Obama and Cameron stress fiscal responsibility and growth
WASHINGTON (Reuters) - U.S. President Barack Obama and British Prime Minister David Cameron on Tuesday stressed fiscal responsibility alongside growth and Obama said he was "squarely committed" to tackling the record U.S. deficit.
In a joint White House press conference, Obama also praised the work of a bipartisan commission he appointed to come up with solutions to the U.S. fiscal challenge and vowed to pursue its recommendations, which are due at the end of the year.
"We reaffirmed our commitment to fiscal responsibility and reform. David's government is making some courageous decisions and I've set a goal of cutting our deficit in half by 2013," Obama said.
The president acknowledged the United States was taking a different route than Britain, where Cameron has opted for austerity measures to curb national debt, but glossed over this strategic divide in his remarks.
"The goal here is the same, and we're all moving in the same direction. But there's going to be differentiation based on the different circumstances of different countries in terms of how they approach it tactically and at what pace," Obama said.
Cameron stressed the same point.
"Our destination is a strong and stable growth, a sustained economic recovery,' he said.
Some worry Britain and other large European economies like Germany over-reacted to a sovereign debt crisis sparked by Greece and are withdrawing fiscal stimulus too soon, condemning the region to a weaker recovery than needed.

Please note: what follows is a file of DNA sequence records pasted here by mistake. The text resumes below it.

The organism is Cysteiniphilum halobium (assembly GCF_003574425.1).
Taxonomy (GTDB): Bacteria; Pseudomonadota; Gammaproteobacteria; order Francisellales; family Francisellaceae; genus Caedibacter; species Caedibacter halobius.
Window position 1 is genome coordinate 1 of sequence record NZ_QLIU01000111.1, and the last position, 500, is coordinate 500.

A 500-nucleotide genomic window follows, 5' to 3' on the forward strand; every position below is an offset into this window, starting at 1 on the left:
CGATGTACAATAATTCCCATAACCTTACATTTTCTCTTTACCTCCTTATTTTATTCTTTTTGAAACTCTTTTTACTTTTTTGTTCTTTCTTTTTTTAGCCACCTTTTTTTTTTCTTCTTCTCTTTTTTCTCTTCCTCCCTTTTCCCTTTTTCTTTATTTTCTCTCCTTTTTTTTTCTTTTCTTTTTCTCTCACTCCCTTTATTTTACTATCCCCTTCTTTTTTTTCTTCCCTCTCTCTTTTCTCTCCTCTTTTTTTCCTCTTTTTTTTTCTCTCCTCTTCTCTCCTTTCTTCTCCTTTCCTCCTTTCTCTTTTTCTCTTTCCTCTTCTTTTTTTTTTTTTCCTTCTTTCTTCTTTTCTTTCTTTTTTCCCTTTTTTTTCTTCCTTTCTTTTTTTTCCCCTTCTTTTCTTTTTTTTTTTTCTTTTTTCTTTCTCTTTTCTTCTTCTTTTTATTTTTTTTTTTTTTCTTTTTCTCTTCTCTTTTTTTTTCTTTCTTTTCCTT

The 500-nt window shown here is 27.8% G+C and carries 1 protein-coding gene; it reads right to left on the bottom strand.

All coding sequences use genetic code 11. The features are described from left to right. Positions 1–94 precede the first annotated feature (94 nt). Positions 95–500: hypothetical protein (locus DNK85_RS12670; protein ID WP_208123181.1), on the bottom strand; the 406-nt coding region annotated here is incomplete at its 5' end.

The International Monetary Fund warned earlier this month that Europe would be a growth laggard this year and forecast British economic expansion of just 1.2 percent compared with 3.3 percent in the United States in 2010.
But Obama also faces election-year pressure to be sparing with taxpayer money. He has set up a bipartisan fiscal commission to suggest how to tackle the U.S. deficit and rising debt, once job creation has picked up.
"I think that as we continue to see economic growth, as we continue to see the economy heal from last year, that the American people are going to want to approach this problem in a serious, realistic way," he said.
The 18-member panel is expected to recommend a mixture of tax increases and government spending cuts when it delivers its report by the end of the year, after the November 2 midterm congressional election where the deficit may weigh on voters.
Obama said the panel was working in a healthy bipartisan way, and provided the "politics of deficits and debt" did not intrude, it was on track to deliver something he could act on.
"I think it's going to be a good report, but is still going to require some tough choices, and we're committing to pursuing those tough choices after we get that report," he said.
(Editing by Vicki Allen)
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